COLFAX — Chad Berge grew up around Scottish Highland cattle.
So when a job opportunity closer to his childhood home coincided with the timing of his father’s herd being sold, Chad and his wife, Holly, jumped at the opportunity and bought the herd from his father.
In early 2014, Chad and Holly moved back to Colfax from northwestern Minnesota and took over Berge’s Beef, a third-generation family farm where they now raise grass-fed Scottish Highland beef cattle.
“Chad always knew that he wanted to move back to the area and farm,” Holly said. “The timing just worked out really well. Chad’s dad was selling what he had when we were ready to move back.”
Chad’s father, Mark, started the herd with seven Scottish Highlanders in 1999 after getting out of dairy farming a couple of years earlier.
“I got up to 26 or 27,” Mark said. “Before Chad and Holly came back, I decided I didn’t want to get that big.”
At that point, Mark started to sell off the herd. He had sold about a dozen Highlanders before Chad and Holly decided to move back to Wisconsin and buy the remainder of the herd. When they moved back, Mark sold the remaining 15 cattle to Chad.
The cattle are raised on Chad’s parents’ 160-acre farm, where the herd is now up to 35 animals. Chad said he would like to grow to the point of having about one cow-calf pair or one steer per acre.
Berge’s Beef is available directly from the farm just north of Highway 40 between Colfax and Bloomer and at Just Local Food Co-op in Eau Claire.
“With their long hair, they’re insulated so they don’t get as thick of a fat layer,” Chad said. “They don’t burn fat; they keep warm from their hair, so that translates into a leaner meat.”
“From an eater’s standpoint, (the Scottish Highlanders) tend to be very lean, but they have good, rich, beefy flavor,” said Nik Novak, meat buyer at Just Local Food Co-op. “It’s very tender for a grass-fed steak.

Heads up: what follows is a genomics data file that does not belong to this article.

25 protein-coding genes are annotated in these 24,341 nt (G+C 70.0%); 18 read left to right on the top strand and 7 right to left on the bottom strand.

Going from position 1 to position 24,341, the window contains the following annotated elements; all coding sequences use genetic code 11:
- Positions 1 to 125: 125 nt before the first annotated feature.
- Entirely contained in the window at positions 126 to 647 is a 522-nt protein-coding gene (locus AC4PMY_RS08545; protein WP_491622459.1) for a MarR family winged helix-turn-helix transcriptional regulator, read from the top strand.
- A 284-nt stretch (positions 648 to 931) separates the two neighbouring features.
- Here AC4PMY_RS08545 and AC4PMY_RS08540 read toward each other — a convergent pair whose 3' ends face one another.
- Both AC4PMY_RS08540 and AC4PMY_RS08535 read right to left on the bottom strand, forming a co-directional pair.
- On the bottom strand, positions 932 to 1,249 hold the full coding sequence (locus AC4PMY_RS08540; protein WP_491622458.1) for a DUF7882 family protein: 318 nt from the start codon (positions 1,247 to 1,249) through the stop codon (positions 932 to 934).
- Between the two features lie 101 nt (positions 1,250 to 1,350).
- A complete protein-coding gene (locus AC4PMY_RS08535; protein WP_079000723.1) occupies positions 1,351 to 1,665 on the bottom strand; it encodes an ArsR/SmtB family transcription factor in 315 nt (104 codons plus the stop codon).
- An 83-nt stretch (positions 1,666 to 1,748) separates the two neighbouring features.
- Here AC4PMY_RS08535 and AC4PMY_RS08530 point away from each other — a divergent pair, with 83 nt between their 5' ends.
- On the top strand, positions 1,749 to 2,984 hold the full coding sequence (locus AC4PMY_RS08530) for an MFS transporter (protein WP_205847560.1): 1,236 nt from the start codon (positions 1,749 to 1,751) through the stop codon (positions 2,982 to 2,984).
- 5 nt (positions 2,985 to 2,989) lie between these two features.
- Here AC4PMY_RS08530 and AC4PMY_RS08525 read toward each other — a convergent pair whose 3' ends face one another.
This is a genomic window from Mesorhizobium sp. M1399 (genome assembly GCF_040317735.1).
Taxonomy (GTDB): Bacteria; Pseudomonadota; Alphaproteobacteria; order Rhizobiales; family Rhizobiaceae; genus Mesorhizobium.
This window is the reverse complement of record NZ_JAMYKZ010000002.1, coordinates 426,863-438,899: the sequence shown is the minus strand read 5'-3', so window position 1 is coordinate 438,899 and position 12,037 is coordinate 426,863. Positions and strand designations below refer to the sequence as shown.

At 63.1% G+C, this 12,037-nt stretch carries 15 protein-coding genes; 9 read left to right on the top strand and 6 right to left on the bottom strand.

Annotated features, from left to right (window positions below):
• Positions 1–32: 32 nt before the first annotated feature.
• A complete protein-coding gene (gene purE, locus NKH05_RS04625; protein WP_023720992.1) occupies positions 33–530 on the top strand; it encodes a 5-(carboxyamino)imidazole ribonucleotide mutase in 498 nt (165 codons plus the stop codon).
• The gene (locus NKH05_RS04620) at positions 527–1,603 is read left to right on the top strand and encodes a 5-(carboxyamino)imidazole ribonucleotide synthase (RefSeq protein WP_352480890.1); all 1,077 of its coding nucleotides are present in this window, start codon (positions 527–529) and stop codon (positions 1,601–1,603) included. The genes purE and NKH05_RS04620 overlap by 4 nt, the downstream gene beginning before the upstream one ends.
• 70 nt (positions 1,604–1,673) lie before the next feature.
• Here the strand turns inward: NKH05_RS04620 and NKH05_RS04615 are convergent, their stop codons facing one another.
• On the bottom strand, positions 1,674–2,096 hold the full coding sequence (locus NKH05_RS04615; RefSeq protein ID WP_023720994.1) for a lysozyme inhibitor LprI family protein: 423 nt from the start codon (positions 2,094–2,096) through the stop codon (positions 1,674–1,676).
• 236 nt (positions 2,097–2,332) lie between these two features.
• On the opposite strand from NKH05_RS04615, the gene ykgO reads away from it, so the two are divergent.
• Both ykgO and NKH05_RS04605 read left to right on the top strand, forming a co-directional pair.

“Plus, they don’t use antibiotics, no synthetic growth hormones and they abide by and exceed organic practices and standards, but they don’t pay the extra price to get organic certification, which we then don’t have to pass on to the customers, so it keeps it a bit cheaper.”
For now, Chad, Holly and their daughter, Aubrey, live off the farm in Colfax, but they would like to find property near the farm to live on and expand the herd.
“His parents help out quite a bit, especially during the winter,” Holly said. “And it makes it much easier that the cattle are here verse just renting land somewhere. But we’d really like to get our own piece of land.
“We’ve been looking for our own farm, but we want to be close to the farm here. He would always farm this. He would never give this up.”
Jackson is regional editor for The Country Today, a rural life newspaper owned by APG Media of Wisconsin. He can be reached at 715-833-9275 or email@example.com.